After a run of good seasons, it is carrying a heavy body of buffel, bluegrass and Mitchell grasses as well as a variety of herbages. It is capable of running one breeder to 12ha or one backgrounder to eight hectares.

Part of an exclusion fence cluster, all internal fencing has been renewed or renovated and an unfenced stock route of 970ha traverses the property.

Des Cuffe from Nutrien Harcourts said in the past, the property was a ram depot for both Portland Downs and Isis Downs which reflects the quality of the country.

Blackall’s Strathavon, 5537ha, is well watered by natural waterholes and the Barcoo River supplies water to the numerous tanks and troughs.

QLD weight gain country sells for $8m+

A well-known Roma producer has paid more than $8.2 million for Spring Grove in southern Queensland.

Described as a pocket of grazing paradise in a safe rainfall area, the 2496ha of weight gain country is located 7km north of Surat and 73km south of Roma.

Andrew McCallum from Nutrien Harcourts GDL said Spring Grove was well located, easily managed with a secure water supply and a proven production history.

“The property, renowned for growing a significant body of feed, is a soft blend of country with a natural ability to put excellent weight gains on cattle.”

The country, which has deep loams to chocolate soils and beneficial soft red loamy soils, is destocked and heavily pastured to buffel.

The property boasts excellent fencing including 5km exclusion fenced, and an outstanding watering system that is monitored via mobile phone or computer.

In addition, there is 6km of double frontage to the Bungil Creek that has a permanent waterhole, as well as a backup dam.

Featuring bitumen frontage, the EU accredited Spring Grove is well positioned to major selling centres, feedlots, grain handling facilities and fodder outlets.

Angus cattle on Spring Grove


NQ breeder country sells to a local

The well-located north Queensland breeding property Jireena has been secured by a local prior to auction.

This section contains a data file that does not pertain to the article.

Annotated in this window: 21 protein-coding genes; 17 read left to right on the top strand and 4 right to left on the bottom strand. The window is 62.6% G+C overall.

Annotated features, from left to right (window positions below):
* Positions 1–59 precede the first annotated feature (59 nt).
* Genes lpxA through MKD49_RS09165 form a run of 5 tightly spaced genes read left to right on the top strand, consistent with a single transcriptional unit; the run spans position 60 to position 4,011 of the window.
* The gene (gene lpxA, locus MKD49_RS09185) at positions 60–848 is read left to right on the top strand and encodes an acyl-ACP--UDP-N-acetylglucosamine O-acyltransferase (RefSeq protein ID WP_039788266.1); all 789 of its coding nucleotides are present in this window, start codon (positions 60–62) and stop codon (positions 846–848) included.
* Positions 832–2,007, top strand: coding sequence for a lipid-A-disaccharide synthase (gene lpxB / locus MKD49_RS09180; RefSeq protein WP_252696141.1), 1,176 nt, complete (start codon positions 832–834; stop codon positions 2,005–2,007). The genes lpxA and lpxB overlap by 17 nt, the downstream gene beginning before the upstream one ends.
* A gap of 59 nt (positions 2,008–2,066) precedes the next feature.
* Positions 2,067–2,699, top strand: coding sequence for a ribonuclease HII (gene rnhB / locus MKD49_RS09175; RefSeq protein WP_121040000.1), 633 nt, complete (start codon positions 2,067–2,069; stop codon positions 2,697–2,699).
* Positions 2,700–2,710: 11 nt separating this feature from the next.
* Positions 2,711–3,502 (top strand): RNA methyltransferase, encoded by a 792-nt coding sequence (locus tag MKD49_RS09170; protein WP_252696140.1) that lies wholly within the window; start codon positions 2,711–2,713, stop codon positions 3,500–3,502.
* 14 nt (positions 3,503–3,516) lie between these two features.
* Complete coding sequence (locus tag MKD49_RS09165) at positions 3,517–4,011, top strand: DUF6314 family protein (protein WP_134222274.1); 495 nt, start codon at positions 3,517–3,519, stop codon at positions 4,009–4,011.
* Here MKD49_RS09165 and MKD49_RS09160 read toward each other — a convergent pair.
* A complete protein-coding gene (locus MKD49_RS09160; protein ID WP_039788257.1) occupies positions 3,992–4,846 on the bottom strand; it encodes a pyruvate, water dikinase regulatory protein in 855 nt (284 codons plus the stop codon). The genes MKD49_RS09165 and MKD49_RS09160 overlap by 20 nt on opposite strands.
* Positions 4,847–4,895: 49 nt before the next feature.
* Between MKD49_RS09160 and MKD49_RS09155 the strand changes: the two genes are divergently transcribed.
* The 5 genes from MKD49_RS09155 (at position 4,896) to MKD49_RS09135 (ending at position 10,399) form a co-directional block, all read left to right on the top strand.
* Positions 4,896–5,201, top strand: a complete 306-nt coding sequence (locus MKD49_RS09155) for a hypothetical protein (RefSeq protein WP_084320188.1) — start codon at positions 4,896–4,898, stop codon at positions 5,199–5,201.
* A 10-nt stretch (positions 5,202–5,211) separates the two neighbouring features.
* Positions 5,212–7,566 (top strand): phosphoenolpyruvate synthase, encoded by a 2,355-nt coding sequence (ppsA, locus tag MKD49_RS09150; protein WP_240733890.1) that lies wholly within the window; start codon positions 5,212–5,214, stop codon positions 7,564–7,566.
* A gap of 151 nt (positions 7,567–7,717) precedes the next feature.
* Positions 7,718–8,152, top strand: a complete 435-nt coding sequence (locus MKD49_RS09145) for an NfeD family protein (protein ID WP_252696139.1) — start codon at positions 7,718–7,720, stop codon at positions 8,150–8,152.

The 23,402ha property is located in a tick free area 75km south of Prairie and 280km from Charters Towers.

Henry Slaney from Slaney & Co was unable to disclose the price paid or the buyer, however it is understood to be a nearby cattle producer.

The diverse grazing country is suited to both breeding and finishing and is currently carrying a tremendous body of feed due to being conservatively stocked and a good start to the season in 2022, followed by a good wet season this year.

The vendor estimates the property can run 2500 mixed cattle in an average season.

Fertile Towerhill Creek frontage running to boree, broken gidgee, bauhinia black soil plains, open red soil forest and areas of pulled gidgee contribute to the diverse pasture productivity.

Water is a feature with the Towerhill Creek bisecting the property supported by four bores and seven dams.

The well-located north Queensland breeding property Jireena has been secured by a local prior to auction.


Neighbour expands with Winton weaner paddock

Clarrie Herman has paid $2.525 million or $633/ha bare for Addarea, the neighbouring low cost and high weight gain producing block in Queensland’s central west.

Located on the highway in a tick free area, the 3989ha property is 45km from Winton and 135km from Longreach.

Tom Brodie from Brodie Agencies described Addarea as an ideal depot or a weaner paddock.

“It is suited to breeding, backgrounding or finishing cattle or sheep with good access to the live export cattle market through Townsville or Cloncurry as well as meatworks, feedlots and store selling centres to the south.”

Addarea has been enjoying a good start to the 2023 summer season following on from last year’s 633mm of rain.

The lighter carrying sweet, quick responding creek flats balance out the heavy carrying Mitchell grass open downs with areas of soft Flinders grass downs, growing seasonal summer and winter herbages.

Addarea can run up to 240 breeders and followers.

Addarea can run up to 240 breeders and followers.


Passed in: CQ cattle breeding & cash cropping fails to sell

The Prewett family’s versatile mixed grazing and cropping operation in Queensland’s Central Highlands has been relisted after failing to sell at auction.

The 3893ha Glendarriwell is situated 16km south-east of Anakie and 34km west of Emerald, close to the Fairbairn Dam.

The property was passed in at $13.1 million and was subsequently relisted for $16 million, with the agents understood to be negotiating with interested parties.

The bulk of production is sourced from the significant area of cash cropping, underpinned by a sizeable cattle breeding operation on the grass country and crop stubbles.

Run as a cattle enterprise, forage crops could be planted for growing out weaner cattle to feedlot entry weights or taken through to finished slaughter levels.

Matt Beard from RPV Rural said Glendarriwell ticked a lot of boxes.

“It is a blue-ribbon enterprise boasting quality country, in a great location, in a favourable rainfall pocket. It has attracted solid enquiry from locals and from producers across Queensland.”

The country is mostly open to semi-open blacksoil downs country running into developed areas of mixed brigalow scrub and superior flats on the Anakie Creek.

It comprises 1942ha of black soil cultivation which is mainly contoured, 475ha of mixed brigalow scrub country developed to predominately buffel grass pasture and 1476ha of open downs grazing country with scattered small scrub influences.

Glendarriwell is watered by five bores and two dams with seasonal waterholes in the Anakie Creek.